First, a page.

Systolic Dysfunction Portends Increased Mortality among Those Waiting for Renal Transplant : Journal of the American Society of Nephrology

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Systolic Dysfunction Portends Increased Mortality among Those Waiting for Renal Transplant

de Mattos, Angelo M.*; Siedlecki, Andrew*; Gaston, Robert S.*; Perry, Gilbert J.; Julian, Bruce A.*; Kew, Clifton E. II*; Deierhoi, Mark H.; Young, Carlton; Curtis, John J.*; Iskandrian, Ami E.

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Journal of the American Society of Nephrology 19(6):p 1191-1196, June 2008. | DOI: 10.1681/ASN.2007040503
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Individuals waiting for a renal transplant experience excessive cardiovascular mortality, which is not fully explained by the prevalence of ischemic heart disease in this population. Overt heart failure is known to increase the mortality of patients with ESRD, but the impact of lesser degrees of ventricular systolic dysfunction is unknown. For examination of the association between left ventricular ejection fraction (LVEF) and mortality of renal transplant candidates, the records of 2718 patients evaluated for transplantation at one institution were reviewed. During 6355 patient-years (median 27 mo) of follow-up, 681 deaths occurred. Patients with systolic dysfunction (LVEF ≤0.40) had significantly lower survival than those with higher systolic function (median 49 ± 3.1 versus 72 ± 4.0 mo; P < 0.001) but had similar survival to patients with ischemia (48 ± 2.5 mo). Multivariate modeling showed that those with systolic dysfunction were nearly twice as likely to die as those with normal systolic function, adjusted for risk factors including diabetes, left ventricular hypertrophy, and ischemia (adjusted hazard ratio 1.7; 95% confidence interval 1.43 to 2.07). In addition, a graded, reverse association between LVEF and mortality was identified. In conclusion, systolic dysfunction is strongly associated with mortality, in a graded manner, in renal transplant candidates.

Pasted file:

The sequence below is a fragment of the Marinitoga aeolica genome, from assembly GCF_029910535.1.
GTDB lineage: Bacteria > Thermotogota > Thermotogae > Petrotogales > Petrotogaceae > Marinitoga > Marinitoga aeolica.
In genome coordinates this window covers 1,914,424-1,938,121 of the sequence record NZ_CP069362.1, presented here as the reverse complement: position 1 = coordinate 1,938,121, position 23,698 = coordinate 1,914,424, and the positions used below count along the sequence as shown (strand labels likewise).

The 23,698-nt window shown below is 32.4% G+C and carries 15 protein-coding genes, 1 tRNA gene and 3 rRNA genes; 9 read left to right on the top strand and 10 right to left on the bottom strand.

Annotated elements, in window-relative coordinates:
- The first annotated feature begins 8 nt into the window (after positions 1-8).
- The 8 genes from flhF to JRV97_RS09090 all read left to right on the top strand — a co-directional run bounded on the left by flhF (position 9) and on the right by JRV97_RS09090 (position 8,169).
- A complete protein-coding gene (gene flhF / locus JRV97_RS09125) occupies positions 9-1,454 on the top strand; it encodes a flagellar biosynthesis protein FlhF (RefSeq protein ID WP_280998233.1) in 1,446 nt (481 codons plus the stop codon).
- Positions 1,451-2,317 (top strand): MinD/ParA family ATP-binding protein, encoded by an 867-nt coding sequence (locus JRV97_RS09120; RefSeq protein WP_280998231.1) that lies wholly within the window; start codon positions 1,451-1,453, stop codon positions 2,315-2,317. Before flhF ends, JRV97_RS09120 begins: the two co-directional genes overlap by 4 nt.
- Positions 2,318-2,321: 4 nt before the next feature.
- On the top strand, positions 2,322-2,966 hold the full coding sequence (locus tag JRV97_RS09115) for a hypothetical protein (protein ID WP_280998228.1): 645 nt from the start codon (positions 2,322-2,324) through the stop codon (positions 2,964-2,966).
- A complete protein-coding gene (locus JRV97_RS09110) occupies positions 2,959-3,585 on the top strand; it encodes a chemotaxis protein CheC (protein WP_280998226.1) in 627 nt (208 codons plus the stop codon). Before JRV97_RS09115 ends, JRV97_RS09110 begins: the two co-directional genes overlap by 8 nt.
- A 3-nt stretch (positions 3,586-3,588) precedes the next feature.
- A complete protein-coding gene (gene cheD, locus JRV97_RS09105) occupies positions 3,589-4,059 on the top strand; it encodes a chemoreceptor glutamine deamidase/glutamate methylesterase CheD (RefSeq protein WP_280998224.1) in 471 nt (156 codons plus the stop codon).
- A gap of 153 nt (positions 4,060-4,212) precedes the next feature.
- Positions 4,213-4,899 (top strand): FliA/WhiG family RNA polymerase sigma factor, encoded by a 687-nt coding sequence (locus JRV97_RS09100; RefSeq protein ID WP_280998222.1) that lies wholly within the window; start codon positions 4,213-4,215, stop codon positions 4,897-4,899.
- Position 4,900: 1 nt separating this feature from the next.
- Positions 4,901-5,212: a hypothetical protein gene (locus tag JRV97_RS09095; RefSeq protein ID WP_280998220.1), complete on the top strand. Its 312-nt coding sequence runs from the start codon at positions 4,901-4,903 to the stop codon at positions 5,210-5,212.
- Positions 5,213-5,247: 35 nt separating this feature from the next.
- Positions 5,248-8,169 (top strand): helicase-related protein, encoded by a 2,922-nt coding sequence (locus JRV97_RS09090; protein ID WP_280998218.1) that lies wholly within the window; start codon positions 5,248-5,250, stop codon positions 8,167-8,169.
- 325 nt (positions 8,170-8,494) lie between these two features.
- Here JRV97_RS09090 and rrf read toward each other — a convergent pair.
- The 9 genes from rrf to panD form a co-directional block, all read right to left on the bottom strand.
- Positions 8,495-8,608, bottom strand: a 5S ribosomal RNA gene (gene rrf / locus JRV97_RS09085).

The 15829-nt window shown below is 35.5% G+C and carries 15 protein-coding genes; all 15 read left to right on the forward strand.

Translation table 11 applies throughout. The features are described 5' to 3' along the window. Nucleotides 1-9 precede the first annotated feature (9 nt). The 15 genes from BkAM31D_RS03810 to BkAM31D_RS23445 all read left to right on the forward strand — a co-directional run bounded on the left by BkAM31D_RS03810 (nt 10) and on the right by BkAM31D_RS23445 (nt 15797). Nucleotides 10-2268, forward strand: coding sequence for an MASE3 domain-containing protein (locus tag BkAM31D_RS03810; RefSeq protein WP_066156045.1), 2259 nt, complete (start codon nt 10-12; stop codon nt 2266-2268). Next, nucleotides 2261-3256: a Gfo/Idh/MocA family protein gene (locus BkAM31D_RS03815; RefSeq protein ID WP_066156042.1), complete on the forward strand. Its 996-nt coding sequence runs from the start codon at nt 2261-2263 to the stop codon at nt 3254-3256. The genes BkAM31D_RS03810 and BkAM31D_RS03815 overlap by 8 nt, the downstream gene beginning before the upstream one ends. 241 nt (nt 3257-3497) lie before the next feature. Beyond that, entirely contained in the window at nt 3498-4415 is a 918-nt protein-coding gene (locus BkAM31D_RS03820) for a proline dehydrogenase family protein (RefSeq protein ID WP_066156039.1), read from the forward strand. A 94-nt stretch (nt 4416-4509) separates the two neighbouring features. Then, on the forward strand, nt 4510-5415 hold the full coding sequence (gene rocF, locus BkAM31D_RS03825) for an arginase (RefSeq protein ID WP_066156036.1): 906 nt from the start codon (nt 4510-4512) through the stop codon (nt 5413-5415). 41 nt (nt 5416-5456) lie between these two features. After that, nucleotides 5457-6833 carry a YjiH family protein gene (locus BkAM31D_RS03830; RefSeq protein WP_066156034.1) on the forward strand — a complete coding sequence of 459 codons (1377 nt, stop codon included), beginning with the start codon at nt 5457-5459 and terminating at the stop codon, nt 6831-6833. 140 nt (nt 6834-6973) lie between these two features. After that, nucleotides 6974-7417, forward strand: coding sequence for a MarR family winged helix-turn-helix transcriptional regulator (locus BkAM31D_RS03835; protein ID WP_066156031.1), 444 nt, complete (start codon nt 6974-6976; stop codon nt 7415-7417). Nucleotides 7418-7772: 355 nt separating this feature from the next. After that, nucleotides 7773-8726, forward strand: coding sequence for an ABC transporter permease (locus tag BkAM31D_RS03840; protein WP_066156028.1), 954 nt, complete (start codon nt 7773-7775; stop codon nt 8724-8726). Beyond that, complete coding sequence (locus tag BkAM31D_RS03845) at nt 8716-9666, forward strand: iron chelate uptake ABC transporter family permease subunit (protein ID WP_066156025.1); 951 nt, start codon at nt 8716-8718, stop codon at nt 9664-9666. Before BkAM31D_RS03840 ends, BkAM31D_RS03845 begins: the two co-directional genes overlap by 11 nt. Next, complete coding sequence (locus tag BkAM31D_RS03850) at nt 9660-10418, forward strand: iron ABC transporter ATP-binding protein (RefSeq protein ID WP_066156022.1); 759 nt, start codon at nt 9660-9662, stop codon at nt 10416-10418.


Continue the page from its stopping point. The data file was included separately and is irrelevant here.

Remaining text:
Cardiovascular mortality is increased in chronic kidney disease (CKD).1 CKD has been proposed as an independent risk factor for cardiac mortality,2 a phenomenon particularly evident among dialysis patients.3 Reports on the mechanisms of cardiac death thus far have drawn associations between CKD and outcomes of atherosclerotic heart disease. Notwithstanding the high prevalence of coronary artery disease in the dialysis population,4 ischemic events would not account for most of the cardiac deaths reported.5 An alternative explanation for the high mortality on the renal transplant waiting list is needed. Overt heart failure (HF) is associated with high mortality rates in dialysis6 and posttransplantation populations.7 HF is commonly described as either diastolic or systolic ventricular dysfunction (SD), the latter been gauged by the left ventricular ejection fraction (LVEF). In the general population, all-cause and cardiac mortality risk increases with declining LVEF.8 Whether lesser degrees of SD, which are often asymptomatic, exert similar impact on mortality in patients who have CKD and are awaiting transplantation is unknown. Furthermore, despite the association between ischemia and SD, previous reports have not differentiated their specific roles to the premature cardiac mortality in the CKD population.